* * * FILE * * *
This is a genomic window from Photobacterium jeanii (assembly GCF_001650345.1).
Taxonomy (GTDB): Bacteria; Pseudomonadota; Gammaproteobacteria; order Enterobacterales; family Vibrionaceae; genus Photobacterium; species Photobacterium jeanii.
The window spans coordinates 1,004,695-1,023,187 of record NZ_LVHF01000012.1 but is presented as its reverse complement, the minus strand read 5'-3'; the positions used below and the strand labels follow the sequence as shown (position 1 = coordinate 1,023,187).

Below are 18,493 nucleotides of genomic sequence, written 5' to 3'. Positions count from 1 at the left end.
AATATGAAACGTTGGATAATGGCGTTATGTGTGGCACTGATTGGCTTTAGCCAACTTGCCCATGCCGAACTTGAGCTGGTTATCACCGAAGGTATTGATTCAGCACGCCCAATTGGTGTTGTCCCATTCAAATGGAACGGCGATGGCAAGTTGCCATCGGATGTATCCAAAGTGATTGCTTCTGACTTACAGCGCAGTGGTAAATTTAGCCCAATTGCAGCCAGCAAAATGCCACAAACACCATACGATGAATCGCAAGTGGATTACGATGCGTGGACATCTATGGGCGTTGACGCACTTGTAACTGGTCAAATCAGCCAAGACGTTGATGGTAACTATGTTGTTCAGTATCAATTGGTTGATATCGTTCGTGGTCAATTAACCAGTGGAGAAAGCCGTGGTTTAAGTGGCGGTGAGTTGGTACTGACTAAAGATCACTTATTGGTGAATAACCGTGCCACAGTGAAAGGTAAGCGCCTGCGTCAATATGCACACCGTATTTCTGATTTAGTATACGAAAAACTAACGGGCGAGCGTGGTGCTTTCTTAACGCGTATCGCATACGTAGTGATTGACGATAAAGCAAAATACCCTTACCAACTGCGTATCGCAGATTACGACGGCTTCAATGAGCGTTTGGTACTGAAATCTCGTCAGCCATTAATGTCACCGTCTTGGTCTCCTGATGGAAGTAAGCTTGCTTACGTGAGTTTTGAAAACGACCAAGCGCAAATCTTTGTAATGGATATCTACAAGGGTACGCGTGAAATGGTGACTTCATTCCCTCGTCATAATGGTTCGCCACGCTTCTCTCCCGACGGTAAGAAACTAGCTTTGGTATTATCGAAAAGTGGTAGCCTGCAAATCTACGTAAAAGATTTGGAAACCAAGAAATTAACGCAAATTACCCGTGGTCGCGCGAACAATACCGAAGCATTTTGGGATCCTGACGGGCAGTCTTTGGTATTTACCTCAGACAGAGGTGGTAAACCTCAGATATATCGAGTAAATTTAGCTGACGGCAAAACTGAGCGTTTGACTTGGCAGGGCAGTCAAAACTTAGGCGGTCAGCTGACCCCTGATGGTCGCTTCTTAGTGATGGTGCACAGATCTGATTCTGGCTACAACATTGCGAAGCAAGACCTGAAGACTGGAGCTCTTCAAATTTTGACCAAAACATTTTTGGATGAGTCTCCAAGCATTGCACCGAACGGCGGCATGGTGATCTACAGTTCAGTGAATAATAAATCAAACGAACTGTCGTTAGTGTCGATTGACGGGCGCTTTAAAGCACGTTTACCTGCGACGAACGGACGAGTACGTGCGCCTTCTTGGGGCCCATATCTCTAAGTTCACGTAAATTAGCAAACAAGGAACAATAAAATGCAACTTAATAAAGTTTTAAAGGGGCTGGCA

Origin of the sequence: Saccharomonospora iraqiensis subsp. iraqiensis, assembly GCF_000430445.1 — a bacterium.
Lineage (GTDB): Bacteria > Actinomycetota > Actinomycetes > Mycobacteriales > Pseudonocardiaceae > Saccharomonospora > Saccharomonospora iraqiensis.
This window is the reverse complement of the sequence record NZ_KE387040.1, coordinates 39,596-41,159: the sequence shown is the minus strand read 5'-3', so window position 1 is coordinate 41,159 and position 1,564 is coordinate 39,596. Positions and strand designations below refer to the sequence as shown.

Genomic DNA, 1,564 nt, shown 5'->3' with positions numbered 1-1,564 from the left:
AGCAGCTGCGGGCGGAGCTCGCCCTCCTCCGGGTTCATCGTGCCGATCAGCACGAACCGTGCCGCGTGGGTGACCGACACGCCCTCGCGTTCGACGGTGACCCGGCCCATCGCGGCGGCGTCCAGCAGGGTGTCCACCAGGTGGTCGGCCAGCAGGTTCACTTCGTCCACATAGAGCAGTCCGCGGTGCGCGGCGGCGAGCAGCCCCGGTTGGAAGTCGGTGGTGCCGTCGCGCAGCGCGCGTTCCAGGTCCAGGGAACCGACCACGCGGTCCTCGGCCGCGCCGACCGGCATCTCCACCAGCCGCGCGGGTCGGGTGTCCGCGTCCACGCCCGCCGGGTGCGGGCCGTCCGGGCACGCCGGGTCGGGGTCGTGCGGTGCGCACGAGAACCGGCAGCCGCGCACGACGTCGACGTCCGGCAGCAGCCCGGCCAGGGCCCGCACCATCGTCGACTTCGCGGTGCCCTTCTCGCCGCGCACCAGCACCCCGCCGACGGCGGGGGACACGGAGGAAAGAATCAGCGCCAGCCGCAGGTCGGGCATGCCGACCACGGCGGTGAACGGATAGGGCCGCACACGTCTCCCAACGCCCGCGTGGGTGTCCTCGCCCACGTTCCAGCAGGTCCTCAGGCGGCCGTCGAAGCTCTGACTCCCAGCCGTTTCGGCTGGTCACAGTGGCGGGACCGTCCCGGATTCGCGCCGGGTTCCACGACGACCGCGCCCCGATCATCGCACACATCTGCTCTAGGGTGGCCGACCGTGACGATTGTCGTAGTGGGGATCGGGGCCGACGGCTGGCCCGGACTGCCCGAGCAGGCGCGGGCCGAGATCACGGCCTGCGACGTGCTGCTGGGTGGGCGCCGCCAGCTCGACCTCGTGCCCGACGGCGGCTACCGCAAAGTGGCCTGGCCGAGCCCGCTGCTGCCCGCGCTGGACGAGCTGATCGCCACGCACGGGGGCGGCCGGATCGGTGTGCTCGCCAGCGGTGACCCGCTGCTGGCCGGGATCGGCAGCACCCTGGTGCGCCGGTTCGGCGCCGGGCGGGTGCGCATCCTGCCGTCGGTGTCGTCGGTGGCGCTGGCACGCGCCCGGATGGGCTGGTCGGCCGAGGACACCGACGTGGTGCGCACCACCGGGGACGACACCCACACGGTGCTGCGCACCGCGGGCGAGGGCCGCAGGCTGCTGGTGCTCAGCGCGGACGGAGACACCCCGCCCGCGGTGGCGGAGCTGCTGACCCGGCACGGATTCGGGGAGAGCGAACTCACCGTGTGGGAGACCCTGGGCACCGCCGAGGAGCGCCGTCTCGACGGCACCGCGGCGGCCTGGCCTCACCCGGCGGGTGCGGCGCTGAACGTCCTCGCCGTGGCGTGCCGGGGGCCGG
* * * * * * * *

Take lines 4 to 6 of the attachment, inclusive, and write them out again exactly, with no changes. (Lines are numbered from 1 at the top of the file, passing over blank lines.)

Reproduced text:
Below are 18,493 nucleotides of genomic sequence, written 5' to 3'. Positions count from 1 at the left end.
AATATGAAACGTTGGATAATGGCGTTATGTGTGGCACTGATTGGCTTTAGCCAACTTGCCCATGCCGAACTTGAGCTGGTTATCACCGAAGGTATTGATTCAGCACGCCCAATTGGTGTTGTCCCATTCAAATGGAACGGCGATGGCAAGTTGCCATCGGATGTATCCAAAGTGATTGCTTCTGACTTACAGCGCAGTGGTAAATTTAGCCCAATTGCAGCCAGCAAAATGCCACAAACACCATACGATGAATCGCAAGTGGATTACGATGCGTGGACATCTATGGGCGTTGACGCACTTGTAACTGGTCAAATCAGCCAAGACGTTGATGGTAACTATGTTGTTCAGTATCAATTGGTTGATATCGTTCGTGGTCAATTAACCAGTGGAGAAAGCCGTGGTTTAAGTGGCGGTGAGTTGGTACTGACTAAAGATCACTTATTGGTGAATAACCGTGCCACAGTGAAAGGTAAGCGCCTGCGTCAATATGCACACCGTATTTCTGATTTAGTATACGAAAAACTAACGGGCGAGCGTGGTGCTTTCTTAACGCGTATCGCATACGTAGTGATTGACGATAAAGCAAAATACCCTTACCAACTGCGTATCGCAGATTACGACGGCTTCAATGAGCGTTTGGTACTGAAATCTCGTCAGCCATTAATGTCACCGTCTTGGTCTCCTGATGGAAGTAAGCTTGCTTACGTGAGTTTTGAAAACGACCAAGCGCAAATCTTTGTAATGGATATCTACAAGGGTACGCGTGAAATGGTGACTTCATTCCCTCGTCATAATGGTTCGCCACGCTTCTCTCCCGACGGTAAGAAACTAGCTTTGGTATTATCGAAAAGTGGTAGCCTGCAAATCTACGTAAAAGATTTGGAAACCAAGAAATTAACGCAAATTACCCGTGGTCGCGCGAACAATACCGAAGCATTTTGGGATCCTGACGGGCAGTCTTTGGTATTTACCTCAGACAGAGGTGGTAAACCTCAGATATATCGAGTAAATTTAGCTGACGGCAAAACTGAGCGTTTGACTTGGCAGGGCAGTCAAAACTTAGGCGGTCAGCTGACCCCTGATGGTCGCTTCTTAGTGATGGTGCACAGATCTGATTCTGGCTACAACATTGCGAAGCAAGACCTGAAGACTGGAGCTCTTCAAATTTTGACCAAAACATTTTTGGATGAGTCTCCAAGCATTGCACCGAACGGCGGCATGGTGATCTACAGTTCAGTGAATAATAAATCAAACGAACTGTCGTTAGTGTCGATTGACGGGCGCTTTAAAGCACGTTTACCTGCGACGAACGGACGAGTACGTGCGCCTTCTTGGGGCCCATATCTCTAAGTTCACGTAAATTAGCAAACAAGGAACAATAAAATGCAACTTAATAAAGTTTTAAAGGGGCTGGCA

Origin of the sequence: Saccharomonospora iraqiensis subsp. iraqiensis, assembly GCF_000430445.1 — a bacterium.